I have a preposition for you!

Maybe it has to do with the “back to school” time of year, but, over the past few weeks, I’ve been preoccupied with grammar. While most of us, as creatives, don’t consider ourselves writers, writing is a large part of what we do. From presenting our ideas, to developing copy that supports and enhances our visual solutions, to creating memorable taglines for products and packaging, the level of responsibility we have for writing varies widely. But, in every case, good grammar is critical.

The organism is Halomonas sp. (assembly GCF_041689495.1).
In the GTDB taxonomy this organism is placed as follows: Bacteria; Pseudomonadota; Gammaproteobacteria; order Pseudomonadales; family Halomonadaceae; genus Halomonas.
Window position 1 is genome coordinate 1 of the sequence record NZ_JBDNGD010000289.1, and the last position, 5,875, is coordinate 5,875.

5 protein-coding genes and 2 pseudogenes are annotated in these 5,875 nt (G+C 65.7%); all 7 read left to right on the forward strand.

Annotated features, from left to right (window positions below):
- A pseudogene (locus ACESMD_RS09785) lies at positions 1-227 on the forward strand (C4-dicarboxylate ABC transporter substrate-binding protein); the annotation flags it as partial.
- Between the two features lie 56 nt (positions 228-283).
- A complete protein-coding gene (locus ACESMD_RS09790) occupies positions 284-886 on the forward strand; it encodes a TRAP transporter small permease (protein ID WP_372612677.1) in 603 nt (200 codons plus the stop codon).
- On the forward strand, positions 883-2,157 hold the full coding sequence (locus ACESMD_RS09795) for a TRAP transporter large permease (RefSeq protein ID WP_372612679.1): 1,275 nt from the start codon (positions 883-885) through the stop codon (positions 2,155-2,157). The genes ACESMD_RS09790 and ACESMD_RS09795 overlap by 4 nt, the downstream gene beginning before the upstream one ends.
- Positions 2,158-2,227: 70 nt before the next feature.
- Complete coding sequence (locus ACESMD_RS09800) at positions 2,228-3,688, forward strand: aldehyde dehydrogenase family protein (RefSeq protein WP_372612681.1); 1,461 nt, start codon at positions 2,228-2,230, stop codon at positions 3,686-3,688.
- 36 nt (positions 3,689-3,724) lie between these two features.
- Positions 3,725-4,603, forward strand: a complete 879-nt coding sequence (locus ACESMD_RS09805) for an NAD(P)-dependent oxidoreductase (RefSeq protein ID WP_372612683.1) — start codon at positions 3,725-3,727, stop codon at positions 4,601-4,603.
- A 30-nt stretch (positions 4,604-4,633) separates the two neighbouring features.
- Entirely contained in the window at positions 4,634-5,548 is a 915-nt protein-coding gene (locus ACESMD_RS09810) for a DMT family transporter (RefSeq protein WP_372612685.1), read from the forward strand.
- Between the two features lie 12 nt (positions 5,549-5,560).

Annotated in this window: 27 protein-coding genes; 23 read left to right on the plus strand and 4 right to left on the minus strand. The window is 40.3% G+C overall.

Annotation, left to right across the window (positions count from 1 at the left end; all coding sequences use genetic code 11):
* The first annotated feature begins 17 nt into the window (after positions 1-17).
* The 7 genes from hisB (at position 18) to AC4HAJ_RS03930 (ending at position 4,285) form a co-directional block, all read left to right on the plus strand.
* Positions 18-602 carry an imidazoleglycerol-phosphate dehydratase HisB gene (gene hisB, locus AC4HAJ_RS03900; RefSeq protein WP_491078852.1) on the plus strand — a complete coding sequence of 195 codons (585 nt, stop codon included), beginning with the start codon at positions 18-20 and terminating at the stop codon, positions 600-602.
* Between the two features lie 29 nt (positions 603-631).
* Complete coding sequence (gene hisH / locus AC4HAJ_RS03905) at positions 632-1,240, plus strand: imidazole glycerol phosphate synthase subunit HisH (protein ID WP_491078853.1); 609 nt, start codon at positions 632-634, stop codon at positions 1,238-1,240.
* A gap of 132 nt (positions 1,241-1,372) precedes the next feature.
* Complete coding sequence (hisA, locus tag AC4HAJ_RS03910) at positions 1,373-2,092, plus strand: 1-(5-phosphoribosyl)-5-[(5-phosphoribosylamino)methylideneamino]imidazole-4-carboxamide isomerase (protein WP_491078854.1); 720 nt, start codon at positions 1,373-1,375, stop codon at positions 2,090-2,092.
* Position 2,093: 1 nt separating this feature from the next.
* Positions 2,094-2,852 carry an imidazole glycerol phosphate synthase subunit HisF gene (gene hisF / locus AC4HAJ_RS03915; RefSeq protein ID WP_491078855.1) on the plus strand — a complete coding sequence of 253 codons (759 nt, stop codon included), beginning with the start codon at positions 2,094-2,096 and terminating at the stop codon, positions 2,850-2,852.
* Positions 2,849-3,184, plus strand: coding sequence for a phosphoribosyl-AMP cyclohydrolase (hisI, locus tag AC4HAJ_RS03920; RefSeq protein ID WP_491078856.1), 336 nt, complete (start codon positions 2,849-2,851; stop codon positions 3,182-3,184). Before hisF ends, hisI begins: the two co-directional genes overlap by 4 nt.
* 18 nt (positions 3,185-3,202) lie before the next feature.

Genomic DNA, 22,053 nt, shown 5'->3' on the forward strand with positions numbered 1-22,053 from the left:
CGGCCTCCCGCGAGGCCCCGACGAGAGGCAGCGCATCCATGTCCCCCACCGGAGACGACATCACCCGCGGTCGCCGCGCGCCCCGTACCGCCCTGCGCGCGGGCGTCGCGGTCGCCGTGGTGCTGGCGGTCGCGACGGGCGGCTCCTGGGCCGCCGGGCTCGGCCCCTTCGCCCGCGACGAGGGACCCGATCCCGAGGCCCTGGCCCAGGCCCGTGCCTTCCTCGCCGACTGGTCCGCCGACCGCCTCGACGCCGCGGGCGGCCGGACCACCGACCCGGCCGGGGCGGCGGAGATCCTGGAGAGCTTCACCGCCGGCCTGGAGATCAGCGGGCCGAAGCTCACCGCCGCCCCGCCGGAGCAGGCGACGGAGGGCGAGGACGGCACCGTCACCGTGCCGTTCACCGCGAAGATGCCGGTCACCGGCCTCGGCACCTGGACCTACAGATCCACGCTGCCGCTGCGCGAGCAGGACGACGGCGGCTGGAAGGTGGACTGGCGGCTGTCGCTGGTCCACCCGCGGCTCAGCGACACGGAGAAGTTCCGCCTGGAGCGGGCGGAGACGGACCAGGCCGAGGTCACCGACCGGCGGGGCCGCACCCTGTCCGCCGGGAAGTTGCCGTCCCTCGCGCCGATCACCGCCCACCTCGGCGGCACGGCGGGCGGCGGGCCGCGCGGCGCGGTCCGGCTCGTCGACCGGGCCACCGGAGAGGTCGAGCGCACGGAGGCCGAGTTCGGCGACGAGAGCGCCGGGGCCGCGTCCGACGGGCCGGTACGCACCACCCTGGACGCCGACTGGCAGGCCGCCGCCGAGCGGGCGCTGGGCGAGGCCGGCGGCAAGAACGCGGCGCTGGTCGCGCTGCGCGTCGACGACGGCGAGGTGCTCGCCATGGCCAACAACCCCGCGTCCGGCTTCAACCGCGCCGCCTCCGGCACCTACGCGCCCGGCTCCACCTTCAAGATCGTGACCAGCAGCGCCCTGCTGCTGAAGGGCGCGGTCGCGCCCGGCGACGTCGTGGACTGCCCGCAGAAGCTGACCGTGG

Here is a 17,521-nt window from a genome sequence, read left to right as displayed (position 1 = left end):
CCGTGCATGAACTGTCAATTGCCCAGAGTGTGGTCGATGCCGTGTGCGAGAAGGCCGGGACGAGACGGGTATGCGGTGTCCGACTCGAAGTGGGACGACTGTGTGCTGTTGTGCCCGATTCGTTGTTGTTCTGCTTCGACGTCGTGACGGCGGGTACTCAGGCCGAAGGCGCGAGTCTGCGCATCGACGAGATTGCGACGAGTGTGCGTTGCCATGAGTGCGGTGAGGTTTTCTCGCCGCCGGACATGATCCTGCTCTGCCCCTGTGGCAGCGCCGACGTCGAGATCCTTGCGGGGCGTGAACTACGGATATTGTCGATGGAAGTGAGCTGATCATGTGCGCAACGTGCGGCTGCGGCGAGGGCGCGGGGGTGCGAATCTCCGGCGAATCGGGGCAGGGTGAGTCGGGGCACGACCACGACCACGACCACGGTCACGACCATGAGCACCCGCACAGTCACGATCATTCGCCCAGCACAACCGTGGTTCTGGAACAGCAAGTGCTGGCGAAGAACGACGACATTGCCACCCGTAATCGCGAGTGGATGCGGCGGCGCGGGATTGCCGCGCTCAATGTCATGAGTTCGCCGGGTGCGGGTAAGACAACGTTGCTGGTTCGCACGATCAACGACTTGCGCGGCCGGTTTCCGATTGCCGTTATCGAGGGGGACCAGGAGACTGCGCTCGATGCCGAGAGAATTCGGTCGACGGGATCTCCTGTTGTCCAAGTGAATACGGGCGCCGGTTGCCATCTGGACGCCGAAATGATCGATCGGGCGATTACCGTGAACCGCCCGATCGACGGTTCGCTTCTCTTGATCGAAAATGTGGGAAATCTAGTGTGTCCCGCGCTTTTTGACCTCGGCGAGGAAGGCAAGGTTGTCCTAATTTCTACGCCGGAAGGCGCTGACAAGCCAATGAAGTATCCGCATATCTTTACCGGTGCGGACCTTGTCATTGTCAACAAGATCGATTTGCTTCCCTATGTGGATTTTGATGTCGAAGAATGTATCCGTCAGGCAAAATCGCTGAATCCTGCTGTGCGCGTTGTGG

A dangling modifier here, a typo there, a misspelled word every now and then can mean the difference between work that resonates with clients and work that seems unprofessionally produced. Bad grammar can also get in the way of how well you communicate in proposals and bids--concise and precise information can help prevent misinterpretation. And, of course, bad copy means changes and edits and, invariably, cost. With budget and staff cuts, creative consolidation is more and more common. Smaller firms and in-house teams often don’t have professional copy writers available, so, by default, designers are responsible for the visual components of a project and also for editing and proofreading. Understanding the basics of punctuation, spelling, tense and style can be an important skill set to develop. While this might feel like a burden, you might be surprised to find that there’s a real opportunity for creative freedom. Instead of working your design around existing copy, you can edit the content so copy and design work together as a whole unit. Even when you’re lucky enough to have access to a professional copy writer, having a sense of what the audience will read—as well as see—will make you not only a better designer overall but also a more valuable part of the creative team. Your insight and perspective can help your client step back from what might be “marketing-speak” and rethink the message. By engaging with the copy, and understanding how it will sound and feel to the audience, your design solutions will have greater impact and deliver stronger results. Here are some suggestions for raising the bar on your grammar skills: 1. Be on the lookout for the obvious red flags—they’re/their/there; your/you’re; its/it’s; too/two/to; lose/loose. When using any of those words, make sure you are selecting the right one for the job. 2. Call on a second set of eyes. Having another person review your writing can be useful. How often have we read and re-read copy, only to put something forward with glaring mistakes. A fresh perspective can alleviate that pain. 3. When proof reading, read the copy backwards. Obvious typos stand out better when not read in context and when your brain doesn’t “fix” errors. 4. Think about how you are perceived. In a culture where online communication is the norm, all business communication should be created with a level of professionalism. While an email might be casual and not intended for the CEO, anything can be forwarded to anyone. Your writing reflects your professional image. 5. Use readily available resources—spelling, grammar check and thesaurus features are the first line of defense. But, be aware that even though spell check might identify incorrectly spelled words that doesn’t mean they are right words. 6. Use deeper resources, many of which are available online. Strunk and White’s Elements of Style can be referenced here: http://www.bartleby.com/141/. The Blue Book of Grammar and Punctuation is available online and lists rules related to punctuation and grammar, organized by subject. http://www.grammarbook.com/english_rules.asp. The Grammar Girl blog posts tips on a variety of grammar topics. Podcast version of their articles are also available. http://www.quickanddirtytips.com/grammar-girl. You’re a great designer, and maybe even a good writer, but you’re also a human being and you make mistakes. I’ve often looked back on some of my writing with varying responses ranging from confidence to horror. What a bad word choice! I can see how that sentence was misleading and misconstrued. That semi-colon changed the meaning of my content. The lesson here? Learn from your mistakes. Here’s a humorous look at typos in the paper and printing world. A gentle reminder that as you advance in your career, you’ll find that good grammar will help you communicate more effectively with your clients, with your audience and with your staff. And, isn’t effective communication what good design is all about? Does that make sense?

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